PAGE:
Send to:

Choose Destination
See comment in PubMed Commons below
J Urol. 2004 Jun;171(6 Pt 1):2250-4.

The economic burden of metastatic and prostate specific antigen progression in patients with prostate cancer: findings from a retrospective analysis of health plan data.

Author information

  • 1Keck School of Medicine, University of Southern California, Los Angeles, California 90089, USA.



We evaluated the economic burden of metastatic and prostate specific antigen (PSA) progression in patients with prostate cancer (CaP) using a cancer registry linked administrative database.


A retrospective cohort evaluation of 2056 patients with CaP was done at Henry Ford Health System from 1995 to 2000. Records were examined for metastatic progression via International Classification of Disease-9-CM codes for metastasis and for PSA progression using accepted definitions based on initial therapy type. Health care resource charges 6 months and 1 year before and after progression were compared using pairwise t tests. A generalized linear model determined the effect of progression on charges and compared initial care, continuing care and terminal care charges in the progressed and nonprogressed groups, while controlling for baseline covariates (stage and age).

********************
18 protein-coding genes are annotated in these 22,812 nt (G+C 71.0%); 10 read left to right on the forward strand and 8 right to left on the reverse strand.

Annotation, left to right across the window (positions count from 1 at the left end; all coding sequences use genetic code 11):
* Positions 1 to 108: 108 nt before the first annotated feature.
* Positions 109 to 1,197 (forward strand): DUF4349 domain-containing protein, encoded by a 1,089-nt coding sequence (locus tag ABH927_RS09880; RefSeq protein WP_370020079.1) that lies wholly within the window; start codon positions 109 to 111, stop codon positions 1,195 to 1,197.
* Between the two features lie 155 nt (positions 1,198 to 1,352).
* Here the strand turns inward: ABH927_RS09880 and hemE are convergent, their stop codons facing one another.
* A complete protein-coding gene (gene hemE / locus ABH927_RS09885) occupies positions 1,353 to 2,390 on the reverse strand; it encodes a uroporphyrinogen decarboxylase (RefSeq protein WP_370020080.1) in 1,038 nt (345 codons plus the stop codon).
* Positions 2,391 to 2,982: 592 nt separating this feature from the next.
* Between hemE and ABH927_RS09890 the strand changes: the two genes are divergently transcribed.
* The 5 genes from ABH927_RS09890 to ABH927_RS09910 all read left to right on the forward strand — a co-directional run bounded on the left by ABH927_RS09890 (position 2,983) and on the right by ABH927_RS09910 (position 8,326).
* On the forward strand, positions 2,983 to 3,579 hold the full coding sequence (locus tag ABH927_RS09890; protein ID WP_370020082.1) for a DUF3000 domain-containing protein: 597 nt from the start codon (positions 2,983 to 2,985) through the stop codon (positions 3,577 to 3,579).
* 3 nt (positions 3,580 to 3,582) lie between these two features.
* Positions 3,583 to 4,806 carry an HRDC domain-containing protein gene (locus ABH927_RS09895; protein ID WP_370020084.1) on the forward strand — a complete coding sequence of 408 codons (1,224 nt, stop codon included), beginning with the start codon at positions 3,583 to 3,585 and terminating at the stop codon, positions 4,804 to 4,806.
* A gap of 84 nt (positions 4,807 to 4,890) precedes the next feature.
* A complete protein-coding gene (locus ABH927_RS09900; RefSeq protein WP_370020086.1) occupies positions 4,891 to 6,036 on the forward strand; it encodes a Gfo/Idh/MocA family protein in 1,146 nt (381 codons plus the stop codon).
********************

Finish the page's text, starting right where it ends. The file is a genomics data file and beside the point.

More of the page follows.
Patients with CaP had a mean age of 68 years, were mostly white (52%), had localized (88%) and moderately differentiated (66%) tumors, and a median baseline PSA of 7.0 ng/ml. Of patients 8.9% had metastatic progression at a mean followup of 3.6 years, while 16.1% had PSA progression at 4.5 years. After controlling for baseline covariates metastatic progression resulted in significant increases in charges (US dollars 92523 vs US dollars 58036, p < 0.0001). PSA progressed patients incurred significantly higher charges than nonprogressed patients (US dollars 69321 vs US dollars 58351, p = 0.0039), controlling for followup time, baseline stage, grade and treatment.


In CaP cases metastatic and PSA progression pose a significant economic burden irrespective of baseline stage, grade and treatment. Treatments that slows or prevents meta-static and PSA progression could offset this cost.

[PubMed - indexed for MEDLINE]
PubMed Commons home

PubMed Commons

How to join PubMed Commons

    Supplemental Content

    Loading ...
    Write to the Help Desk